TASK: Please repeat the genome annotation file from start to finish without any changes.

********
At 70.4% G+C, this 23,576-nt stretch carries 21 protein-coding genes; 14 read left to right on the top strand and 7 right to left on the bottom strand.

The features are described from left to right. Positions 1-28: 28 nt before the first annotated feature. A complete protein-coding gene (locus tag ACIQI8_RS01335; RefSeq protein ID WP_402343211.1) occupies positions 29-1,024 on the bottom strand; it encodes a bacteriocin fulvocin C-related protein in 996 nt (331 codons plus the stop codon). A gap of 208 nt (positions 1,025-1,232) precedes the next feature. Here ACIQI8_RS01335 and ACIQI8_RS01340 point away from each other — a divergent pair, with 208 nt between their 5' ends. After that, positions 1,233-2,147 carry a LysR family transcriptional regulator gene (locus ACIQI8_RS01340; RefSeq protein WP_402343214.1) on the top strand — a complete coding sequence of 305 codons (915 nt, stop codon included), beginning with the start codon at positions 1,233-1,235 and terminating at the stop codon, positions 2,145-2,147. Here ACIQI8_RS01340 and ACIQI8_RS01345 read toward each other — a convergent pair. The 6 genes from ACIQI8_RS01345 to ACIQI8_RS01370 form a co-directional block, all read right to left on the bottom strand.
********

At 70.4% G+C, this 23,576-nt stretch carries 21 protein-coding genes; 14 read left to right on the top strand and 7 right to left on the bottom strand.

The features are described from left to right. Positions 1-28: 28 nt before the first annotated feature. A complete protein-coding gene (locus tag ACIQI8_RS01335; RefSeq protein ID WP_402343211.1) occupies positions 29-1,024 on the bottom strand; it encodes a bacteriocin fulvocin C-related protein in 996 nt (331 codons plus the stop codon). A gap of 208 nt (positions 1,025-1,232) precedes the next feature. Here ACIQI8_RS01335 and ACIQI8_RS01340 point away from each other — a divergent pair, with 208 nt between their 5' ends. After that, positions 1,233-2,147 carry a LysR family transcriptional regulator gene (locus ACIQI8_RS01340; RefSeq protein WP_402343214.1) on the top strand — a complete coding sequence of 305 codons (915 nt, stop codon included), beginning with the start codon at positions 1,233-1,235 and terminating at the stop codon, positions 2,145-2,147. Here ACIQI8_RS01340 and ACIQI8_RS01345 read toward each other — a convergent pair. The 6 genes from ACIQI8_RS01345 to ACIQI8_RS01370 form a co-directional block, all read right to left on the bottom strand.